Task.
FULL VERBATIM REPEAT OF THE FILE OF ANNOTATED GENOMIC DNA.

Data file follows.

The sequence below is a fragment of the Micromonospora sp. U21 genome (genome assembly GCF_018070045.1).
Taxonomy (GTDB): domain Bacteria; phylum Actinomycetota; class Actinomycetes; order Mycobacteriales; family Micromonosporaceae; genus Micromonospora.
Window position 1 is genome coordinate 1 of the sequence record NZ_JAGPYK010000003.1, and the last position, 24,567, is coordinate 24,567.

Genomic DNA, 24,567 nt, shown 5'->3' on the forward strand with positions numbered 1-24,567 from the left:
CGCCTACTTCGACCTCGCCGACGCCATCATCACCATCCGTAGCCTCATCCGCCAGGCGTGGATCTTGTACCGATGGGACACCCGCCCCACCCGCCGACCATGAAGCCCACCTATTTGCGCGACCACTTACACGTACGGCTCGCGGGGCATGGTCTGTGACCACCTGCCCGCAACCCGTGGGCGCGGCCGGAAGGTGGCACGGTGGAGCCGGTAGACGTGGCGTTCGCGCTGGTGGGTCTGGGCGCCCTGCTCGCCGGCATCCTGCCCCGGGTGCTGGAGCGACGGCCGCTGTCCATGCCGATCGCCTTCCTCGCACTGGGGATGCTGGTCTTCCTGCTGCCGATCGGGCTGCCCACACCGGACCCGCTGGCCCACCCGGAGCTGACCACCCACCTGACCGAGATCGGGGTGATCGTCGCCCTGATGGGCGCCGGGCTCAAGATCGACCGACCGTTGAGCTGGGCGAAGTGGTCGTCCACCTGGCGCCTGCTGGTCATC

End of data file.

The sequence below is a fragment of the Micromonospora sp. U21 genome (genome assembly GCF_018070045.1).
Taxonomy (GTDB): domain Bacteria; phylum Actinomycetota; class Actinomycetes; order Mycobacteriales; family Micromonosporaceae; genus Micromonospora.
Window position 1 is genome coordinate 1 of the sequence record NZ_JAGPYK010000003.1, and the last position, 24,567, is coordinate 24,567.

Genomic DNA, 24,567 nt, shown 5'->3' on the forward strand with positions numbered 1-24,567 from the left:
CGCCTACTTCGACCTCGCCGACGCCATCATCACCATCCGTAGCCTCATCCGCCAGGCGTGGATCTTGTACCGATGGGACACCCGCCCCACCCGCCGACCATGAAGCCCACCTATTTGCGCGACCACTTACACGTACGGCTCGCGGGGCATGGTCTGTGACCACCTGCCCGCAACCCGTGGGCGCGGCCGGAAGGTGGCACGGTGGAGCCGGTAGACGTGGCGTTCGCGCTGGTGGGTCTGGGCGCCCTGCTCGCCGGCATCCTGCCCCGGGTGCTGGAGCGACGGCCGCTGTCCATGCCGATCGCCTTCCTCGCACTGGGGATGCTGGTCTTCCTGCTGCCGATCGGGCTGCCCACACCGGACCCGCTGGCCCACCCGGAGCTGACCACCCACCTGACCGAGATCGGGGTGATCGTCGCCCTGATGGGCGCCGGGCTCAAGATCGACCGACCGTTGAGCTGGGCGAAGTGGTCGTCCACCTGGCGCCTGCTGGTCATC